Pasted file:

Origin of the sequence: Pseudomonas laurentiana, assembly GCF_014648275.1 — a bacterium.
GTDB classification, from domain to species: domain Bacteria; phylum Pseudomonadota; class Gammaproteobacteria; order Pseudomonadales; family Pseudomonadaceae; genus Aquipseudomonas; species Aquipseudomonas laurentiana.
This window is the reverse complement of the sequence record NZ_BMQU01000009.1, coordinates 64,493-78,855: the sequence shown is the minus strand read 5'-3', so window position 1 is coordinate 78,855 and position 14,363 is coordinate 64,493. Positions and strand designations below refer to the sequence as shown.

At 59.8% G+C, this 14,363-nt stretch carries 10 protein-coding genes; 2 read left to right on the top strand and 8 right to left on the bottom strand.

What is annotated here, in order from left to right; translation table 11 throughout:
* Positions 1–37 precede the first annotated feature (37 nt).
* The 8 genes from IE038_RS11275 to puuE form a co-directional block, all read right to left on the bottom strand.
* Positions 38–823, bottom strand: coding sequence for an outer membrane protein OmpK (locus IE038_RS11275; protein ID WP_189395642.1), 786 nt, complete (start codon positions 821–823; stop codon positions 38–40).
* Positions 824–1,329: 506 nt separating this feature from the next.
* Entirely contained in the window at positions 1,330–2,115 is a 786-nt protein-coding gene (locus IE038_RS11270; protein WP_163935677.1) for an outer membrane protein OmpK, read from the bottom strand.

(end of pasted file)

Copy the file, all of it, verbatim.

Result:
Origin of the sequence: Pseudomonas laurentiana, assembly GCF_014648275.1 — a bacterium.
GTDB classification, from domain to species: domain Bacteria; phylum Pseudomonadota; class Gammaproteobacteria; order Pseudomonadales; family Pseudomonadaceae; genus Aquipseudomonas; species Aquipseudomonas laurentiana.
This window is the reverse complement of the sequence record NZ_BMQU01000009.1, coordinates 64,493-78,855: the sequence shown is the minus strand read 5'-3', so window position 1 is coordinate 78,855 and position 14,363 is coordinate 64,493. Positions and strand designations below refer to the sequence as shown.

At 59.8% G+C, this 14,363-nt stretch carries 10 protein-coding genes; 2 read left to right on the top strand and 8 right to left on the bottom strand.

What is annotated here, in order from left to right; translation table 11 throughout:
* Positions 1–37 precede the first annotated feature (37 nt).
* The 8 genes from IE038_RS11275 to puuE form a co-directional block, all read right to left on the bottom strand.
* Positions 38–823, bottom strand: coding sequence for an outer membrane protein OmpK (locus IE038_RS11275; protein ID WP_189395642.1), 786 nt, complete (start codon positions 821–823; stop codon positions 38–40).
* Positions 824–1,329: 506 nt separating this feature from the next.
* Entirely contained in the window at positions 1,330–2,115 is a 786-nt protein-coding gene (locus IE038_RS11270; protein WP_163935677.1) for an outer membrane protein OmpK, read from the bottom strand.